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Home / Neighborhood / San Gabriel Valley / Arcadia Weekly / Arcadia High wins Regional Science Bowl via JPL, heading to national championship meet

Arcadia High wins Regional Science Bowl via JPL, heading to national championship meet

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After an intense virtual competition that required months of training and hours of anxiety, the Arcadia High School Regional Science Bowl team is heading to the national championship meet in Washington, D.C. slated to begin in late April.

During the JPL-hosted event on Jan. 22, the team of five young Arcadia High students were joined by the team’s coach – Cherryl Mynster – to answer science-based questions in a quick and efficient manner in order to stand out over the competition.

In what was the 30th anniversary of NASA’s Jet Propulsion Laboratory hosting the Southern California regional competition, the event brought together several high schoolers throughout Los Angeles, Orange, Riverside, San Bernardino and Santa Barbara counties to compete against each other. Arcadia’s last victory came in 2015, and this is now the eighth time Arcadia escaped with a victory.

“It was pretty intense throughout,” said Arcadia senior Sonia Zhang, who has competed in the bowl alongside her twin sister Selena since they were sophomores. “It was just a lot of hard questions. … The pacing was really quick.”


Arcadia High School’s victorious Regional Science Bowl team after winning the JPL-hosted event on Jan. 22, 2022, clockwise from top left: coach Cherryl Mynster with students Sonia Zhang, Jeshwanth Mohan, Brian Lam, Xing Liu, and Selena Zhang. | Courtesy photo

Arcadia High escaped the tournament and defeated Irvine’s University High School, who themselves had won the competition for the past four years. Overall, 22 high schools participated.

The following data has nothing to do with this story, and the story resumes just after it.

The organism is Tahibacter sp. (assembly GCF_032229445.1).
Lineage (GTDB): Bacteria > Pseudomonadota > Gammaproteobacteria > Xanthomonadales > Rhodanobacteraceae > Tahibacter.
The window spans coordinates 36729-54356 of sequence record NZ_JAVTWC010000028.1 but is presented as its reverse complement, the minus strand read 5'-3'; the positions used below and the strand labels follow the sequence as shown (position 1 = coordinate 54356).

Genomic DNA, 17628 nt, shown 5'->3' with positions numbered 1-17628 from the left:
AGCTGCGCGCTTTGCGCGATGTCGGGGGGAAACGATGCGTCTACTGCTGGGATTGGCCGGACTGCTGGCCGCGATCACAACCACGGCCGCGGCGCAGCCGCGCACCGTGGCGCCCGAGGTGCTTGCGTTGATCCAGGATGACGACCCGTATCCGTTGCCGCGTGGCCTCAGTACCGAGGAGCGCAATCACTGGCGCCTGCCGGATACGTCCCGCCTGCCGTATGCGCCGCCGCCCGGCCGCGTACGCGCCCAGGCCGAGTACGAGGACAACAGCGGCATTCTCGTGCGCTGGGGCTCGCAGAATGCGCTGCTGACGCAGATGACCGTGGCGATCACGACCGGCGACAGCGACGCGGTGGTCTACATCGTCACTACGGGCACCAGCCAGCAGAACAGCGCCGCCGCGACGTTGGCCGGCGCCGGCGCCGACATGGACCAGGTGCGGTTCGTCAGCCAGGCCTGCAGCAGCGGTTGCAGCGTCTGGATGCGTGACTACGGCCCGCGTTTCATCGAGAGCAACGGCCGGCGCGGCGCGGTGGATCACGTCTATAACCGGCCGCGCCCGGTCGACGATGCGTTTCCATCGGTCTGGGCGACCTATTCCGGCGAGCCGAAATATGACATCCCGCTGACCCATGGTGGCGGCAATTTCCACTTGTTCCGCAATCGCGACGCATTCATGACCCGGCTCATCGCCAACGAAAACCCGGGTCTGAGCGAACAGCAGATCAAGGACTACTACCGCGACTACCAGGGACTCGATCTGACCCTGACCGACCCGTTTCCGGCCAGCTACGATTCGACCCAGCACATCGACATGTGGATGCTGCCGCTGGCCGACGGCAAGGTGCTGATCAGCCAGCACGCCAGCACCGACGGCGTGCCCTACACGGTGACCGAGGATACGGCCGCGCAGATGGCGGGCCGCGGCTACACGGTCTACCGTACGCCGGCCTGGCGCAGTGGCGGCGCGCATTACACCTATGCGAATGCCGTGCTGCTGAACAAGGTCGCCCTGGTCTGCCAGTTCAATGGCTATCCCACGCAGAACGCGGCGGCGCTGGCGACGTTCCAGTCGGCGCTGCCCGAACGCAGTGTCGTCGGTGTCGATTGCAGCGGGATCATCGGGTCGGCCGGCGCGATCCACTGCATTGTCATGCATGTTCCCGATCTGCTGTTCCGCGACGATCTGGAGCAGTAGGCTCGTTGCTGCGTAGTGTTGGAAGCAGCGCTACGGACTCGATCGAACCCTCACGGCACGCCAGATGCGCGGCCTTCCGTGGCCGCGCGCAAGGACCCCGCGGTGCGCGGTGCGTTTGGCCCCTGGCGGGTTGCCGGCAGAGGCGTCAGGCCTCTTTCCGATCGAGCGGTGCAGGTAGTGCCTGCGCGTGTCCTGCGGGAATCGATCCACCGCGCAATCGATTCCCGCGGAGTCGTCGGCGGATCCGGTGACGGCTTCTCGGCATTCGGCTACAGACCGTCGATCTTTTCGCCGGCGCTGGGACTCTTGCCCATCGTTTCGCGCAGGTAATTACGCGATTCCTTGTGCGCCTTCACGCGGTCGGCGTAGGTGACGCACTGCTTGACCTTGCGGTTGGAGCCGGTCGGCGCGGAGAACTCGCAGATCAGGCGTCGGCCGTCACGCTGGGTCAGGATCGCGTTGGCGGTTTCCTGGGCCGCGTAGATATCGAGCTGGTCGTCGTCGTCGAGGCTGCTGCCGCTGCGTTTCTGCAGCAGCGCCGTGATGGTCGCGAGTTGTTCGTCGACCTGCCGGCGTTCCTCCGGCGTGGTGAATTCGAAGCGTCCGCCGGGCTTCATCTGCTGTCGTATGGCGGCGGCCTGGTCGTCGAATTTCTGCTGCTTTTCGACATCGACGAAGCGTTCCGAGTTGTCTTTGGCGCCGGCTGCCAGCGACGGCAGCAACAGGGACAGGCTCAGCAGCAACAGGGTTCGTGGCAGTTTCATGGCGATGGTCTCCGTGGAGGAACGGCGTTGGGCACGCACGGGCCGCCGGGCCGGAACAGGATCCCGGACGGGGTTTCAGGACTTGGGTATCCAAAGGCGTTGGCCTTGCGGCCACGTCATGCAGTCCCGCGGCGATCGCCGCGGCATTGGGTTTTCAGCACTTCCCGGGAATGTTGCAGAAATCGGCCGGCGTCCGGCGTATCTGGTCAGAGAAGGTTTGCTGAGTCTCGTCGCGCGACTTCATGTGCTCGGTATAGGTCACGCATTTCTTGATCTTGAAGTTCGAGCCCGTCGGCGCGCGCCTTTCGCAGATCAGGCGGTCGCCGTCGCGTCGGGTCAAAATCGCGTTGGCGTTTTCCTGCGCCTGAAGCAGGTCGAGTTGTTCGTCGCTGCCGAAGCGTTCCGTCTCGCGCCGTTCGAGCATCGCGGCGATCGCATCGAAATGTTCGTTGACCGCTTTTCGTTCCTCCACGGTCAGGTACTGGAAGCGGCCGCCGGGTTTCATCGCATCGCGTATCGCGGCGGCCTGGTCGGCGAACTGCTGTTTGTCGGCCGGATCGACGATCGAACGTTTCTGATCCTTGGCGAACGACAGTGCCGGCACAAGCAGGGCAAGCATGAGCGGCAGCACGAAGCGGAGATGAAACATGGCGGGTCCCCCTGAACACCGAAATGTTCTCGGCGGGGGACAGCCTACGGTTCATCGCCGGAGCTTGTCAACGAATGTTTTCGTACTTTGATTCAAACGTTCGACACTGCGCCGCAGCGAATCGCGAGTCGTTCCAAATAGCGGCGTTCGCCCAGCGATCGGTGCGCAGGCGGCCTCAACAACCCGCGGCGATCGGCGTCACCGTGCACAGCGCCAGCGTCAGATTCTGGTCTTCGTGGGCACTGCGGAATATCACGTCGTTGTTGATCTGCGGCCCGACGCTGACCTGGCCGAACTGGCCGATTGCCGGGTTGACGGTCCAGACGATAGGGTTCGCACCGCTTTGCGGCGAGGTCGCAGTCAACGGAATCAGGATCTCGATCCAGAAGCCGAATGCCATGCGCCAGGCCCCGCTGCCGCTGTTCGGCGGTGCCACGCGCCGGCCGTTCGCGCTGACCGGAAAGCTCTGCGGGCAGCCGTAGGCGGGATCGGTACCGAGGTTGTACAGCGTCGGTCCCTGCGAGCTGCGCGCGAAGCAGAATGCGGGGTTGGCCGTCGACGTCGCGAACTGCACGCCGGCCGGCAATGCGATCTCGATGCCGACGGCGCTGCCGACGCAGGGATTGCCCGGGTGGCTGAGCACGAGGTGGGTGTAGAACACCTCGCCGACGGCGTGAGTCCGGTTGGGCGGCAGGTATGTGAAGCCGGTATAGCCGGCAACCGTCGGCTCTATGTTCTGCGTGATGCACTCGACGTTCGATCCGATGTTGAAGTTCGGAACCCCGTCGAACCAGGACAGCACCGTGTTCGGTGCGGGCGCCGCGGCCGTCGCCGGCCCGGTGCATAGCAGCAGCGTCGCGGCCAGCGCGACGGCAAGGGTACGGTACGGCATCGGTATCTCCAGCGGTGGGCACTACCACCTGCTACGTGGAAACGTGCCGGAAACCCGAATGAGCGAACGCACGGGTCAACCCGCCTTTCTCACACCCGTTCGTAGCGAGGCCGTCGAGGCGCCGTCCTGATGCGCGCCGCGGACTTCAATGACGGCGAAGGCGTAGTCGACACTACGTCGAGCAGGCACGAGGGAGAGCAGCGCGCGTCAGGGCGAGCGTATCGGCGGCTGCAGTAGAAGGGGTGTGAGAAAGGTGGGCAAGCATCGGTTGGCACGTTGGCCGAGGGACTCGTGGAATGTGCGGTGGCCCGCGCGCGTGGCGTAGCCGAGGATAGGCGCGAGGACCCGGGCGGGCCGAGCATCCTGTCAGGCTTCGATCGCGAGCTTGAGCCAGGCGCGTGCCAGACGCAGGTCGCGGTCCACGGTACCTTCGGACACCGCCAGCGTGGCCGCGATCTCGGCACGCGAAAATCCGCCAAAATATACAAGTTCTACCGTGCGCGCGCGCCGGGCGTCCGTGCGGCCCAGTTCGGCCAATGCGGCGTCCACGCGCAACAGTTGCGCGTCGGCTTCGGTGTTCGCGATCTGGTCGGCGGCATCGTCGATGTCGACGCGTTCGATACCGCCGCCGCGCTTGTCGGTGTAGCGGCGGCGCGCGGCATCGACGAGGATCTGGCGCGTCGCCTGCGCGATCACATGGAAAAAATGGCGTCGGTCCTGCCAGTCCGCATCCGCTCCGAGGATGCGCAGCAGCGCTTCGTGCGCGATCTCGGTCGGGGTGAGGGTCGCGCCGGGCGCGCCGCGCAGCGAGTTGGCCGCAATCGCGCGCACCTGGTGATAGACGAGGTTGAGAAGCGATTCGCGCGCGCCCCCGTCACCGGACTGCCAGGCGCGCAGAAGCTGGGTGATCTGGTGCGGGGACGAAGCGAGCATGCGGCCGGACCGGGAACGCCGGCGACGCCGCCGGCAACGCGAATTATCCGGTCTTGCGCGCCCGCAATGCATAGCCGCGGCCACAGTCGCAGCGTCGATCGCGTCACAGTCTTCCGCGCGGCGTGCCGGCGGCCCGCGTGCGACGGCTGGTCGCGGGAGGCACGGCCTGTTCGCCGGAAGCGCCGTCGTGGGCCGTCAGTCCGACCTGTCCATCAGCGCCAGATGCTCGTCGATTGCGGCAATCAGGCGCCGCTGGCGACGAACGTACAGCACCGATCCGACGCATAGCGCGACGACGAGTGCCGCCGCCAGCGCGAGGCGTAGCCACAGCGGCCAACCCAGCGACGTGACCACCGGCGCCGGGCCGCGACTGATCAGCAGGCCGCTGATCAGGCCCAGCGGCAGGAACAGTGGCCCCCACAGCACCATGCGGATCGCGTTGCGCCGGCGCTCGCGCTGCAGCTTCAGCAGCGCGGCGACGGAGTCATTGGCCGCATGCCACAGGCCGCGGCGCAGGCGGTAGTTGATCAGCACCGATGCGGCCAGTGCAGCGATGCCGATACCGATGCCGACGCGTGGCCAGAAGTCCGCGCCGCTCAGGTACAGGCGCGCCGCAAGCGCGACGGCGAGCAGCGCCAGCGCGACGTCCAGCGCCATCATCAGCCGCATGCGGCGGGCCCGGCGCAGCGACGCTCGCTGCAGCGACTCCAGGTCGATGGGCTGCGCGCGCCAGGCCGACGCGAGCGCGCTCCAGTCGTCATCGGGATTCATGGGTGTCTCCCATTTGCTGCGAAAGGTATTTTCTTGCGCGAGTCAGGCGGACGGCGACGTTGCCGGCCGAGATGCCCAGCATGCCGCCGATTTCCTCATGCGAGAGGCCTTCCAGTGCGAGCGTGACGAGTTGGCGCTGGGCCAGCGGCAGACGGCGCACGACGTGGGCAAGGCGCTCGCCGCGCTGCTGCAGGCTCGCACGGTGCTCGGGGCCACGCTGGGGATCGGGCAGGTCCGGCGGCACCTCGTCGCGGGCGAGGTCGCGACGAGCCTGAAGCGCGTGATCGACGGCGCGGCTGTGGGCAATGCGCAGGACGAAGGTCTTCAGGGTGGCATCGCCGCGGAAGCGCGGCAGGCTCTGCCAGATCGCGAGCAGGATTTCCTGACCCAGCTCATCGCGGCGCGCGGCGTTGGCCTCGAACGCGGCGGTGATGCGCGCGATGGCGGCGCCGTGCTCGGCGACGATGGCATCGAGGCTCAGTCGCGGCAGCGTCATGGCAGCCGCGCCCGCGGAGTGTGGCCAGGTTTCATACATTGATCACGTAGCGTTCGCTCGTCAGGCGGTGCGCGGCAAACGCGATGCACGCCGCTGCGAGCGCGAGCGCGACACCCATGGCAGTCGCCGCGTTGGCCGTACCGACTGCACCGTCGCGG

Regional Science Bowl tournaments take place across the country in the lead-up to the National Science Bowl, which is coordinated by the U.S. Department of Energy and includes an all-expenses-paid trip to Washington for participating teams. The first national competition took place in 1991; JPL has been hosting the regional annual event since 1993.

According to Kim Lievense, who manages JPL’s Public Services Office in the Communications and Education Directorate, the questions asked have gotten far more difficult over the years. Now, students are quizzed at a first-year college level in a multitude of categories such as biology, chemistry, Earth and space science, energy, math and physics. And teams have just seven seconds to answer individual questions.

“I love this competition. I love interacting with the students, and I love interacting with the volunteers,” Lievense said. “It’s just fun.”

Arcadia High students stated that competing remotely actually made it more difficult, as the pressure facing the students seemed to increase even more than participating in-person.

“In this format, you’re under more pressure to know the information well because you can’t rely on the other team to screw up,” Sonia Zhang said.

However, those five Arcadia students were able to overcome that pressure due to what they described as the “power of friendship.” After every round the Apaches were complimented on their teamwork, and the five students credited their extra hour of chatting after study sessions – and their connection away from curriculum – as the biggest motivator behind their success.

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